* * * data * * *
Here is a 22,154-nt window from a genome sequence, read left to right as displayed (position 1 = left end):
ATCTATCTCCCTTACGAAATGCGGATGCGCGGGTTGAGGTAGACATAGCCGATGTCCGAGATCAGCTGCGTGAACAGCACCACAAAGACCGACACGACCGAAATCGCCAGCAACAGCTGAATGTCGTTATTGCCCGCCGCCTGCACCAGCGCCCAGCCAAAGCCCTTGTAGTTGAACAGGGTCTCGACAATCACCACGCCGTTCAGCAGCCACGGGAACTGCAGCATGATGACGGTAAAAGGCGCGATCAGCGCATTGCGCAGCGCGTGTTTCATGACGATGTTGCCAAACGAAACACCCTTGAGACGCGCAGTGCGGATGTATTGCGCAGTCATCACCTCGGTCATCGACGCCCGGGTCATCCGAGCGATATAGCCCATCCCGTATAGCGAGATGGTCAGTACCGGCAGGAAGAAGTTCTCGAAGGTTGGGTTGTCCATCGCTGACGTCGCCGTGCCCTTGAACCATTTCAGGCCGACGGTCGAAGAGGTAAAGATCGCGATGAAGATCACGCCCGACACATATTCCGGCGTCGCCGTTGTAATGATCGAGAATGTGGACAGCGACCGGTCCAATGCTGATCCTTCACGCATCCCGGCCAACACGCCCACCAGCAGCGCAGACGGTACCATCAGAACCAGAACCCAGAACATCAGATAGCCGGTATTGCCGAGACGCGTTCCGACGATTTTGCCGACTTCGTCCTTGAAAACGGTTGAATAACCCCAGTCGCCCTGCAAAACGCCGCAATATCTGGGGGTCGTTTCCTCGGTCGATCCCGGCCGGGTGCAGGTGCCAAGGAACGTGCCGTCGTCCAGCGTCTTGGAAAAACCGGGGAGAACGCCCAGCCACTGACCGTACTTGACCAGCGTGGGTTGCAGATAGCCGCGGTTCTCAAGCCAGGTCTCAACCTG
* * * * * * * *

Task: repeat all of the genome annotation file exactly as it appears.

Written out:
Here is a 22,154-nt window from a genome sequence, read left to right as displayed (position 1 = left end):
ATCTATCTCCCTTACGAAATGCGGATGCGCGGGTTGAGGTAGACATAGCCGATGTCCGAGATCAGCTGCGTGAACAGCACCACAAAGACCGACACGACCGAAATCGCCAGCAACAGCTGAATGTCGTTATTGCCCGCCGCCTGCACCAGCGCCCAGCCAAAGCCCTTGTAGTTGAACAGGGTCTCGACAATCACCACGCCGTTCAGCAGCCACGGGAACTGCAGCATGATGACGGTAAAAGGCGCGATCAGCGCATTGCGCAGCGCGTGTTTCATGACGATGTTGCCAAACGAAACACCCTTGAGACGCGCAGTGCGGATGTATTGCGCAGTCATCACCTCGGTCATCGACGCCCGGGTCATCCGAGCGATATAGCCCATCCCGTATAGCGAGATGGTCAGTACCGGCAGGAAGAAGTTCTCGAAGGTTGGGTTGTCCATCGCTGACGTCGCCGTGCCCTTGAACCATTTCAGGCCGACGGTCGAAGAGGTAAAGATCGCGATGAAGATCACGCCCGACACATATTCCGGCGTCGCCGTTGTAATGATCGAGAATGTGGACAGCGACCGGTCCAATGCTGATCCTTCACGCATCCCGGCCAACACGCCCACCAGCAGCGCAGACGGTACCATCAGAACCAGAACCCAGAACATCAGATAGCCGGTATTGCCGAGACGCGTTCCGACGATTTTGCCGACTTCGTCCTTGAAAACGGTTGAATAACCCCAGTCGCCCTGCAAAACGCCGCAATATCTGGGGGTCGTTTCCTCGGTCGATCCCGGCCGGGTGCAGGTGCCAAGGAACGTGCCGTCGTCCAGCGTCTTGGAAAAACCGGGGAGAACGCCCAGCCACTGACCGTACTTGACCAGCGTGGGTTGCAGATAGCCGCGGTTCTCAAGCCAGGTCTCAACCTG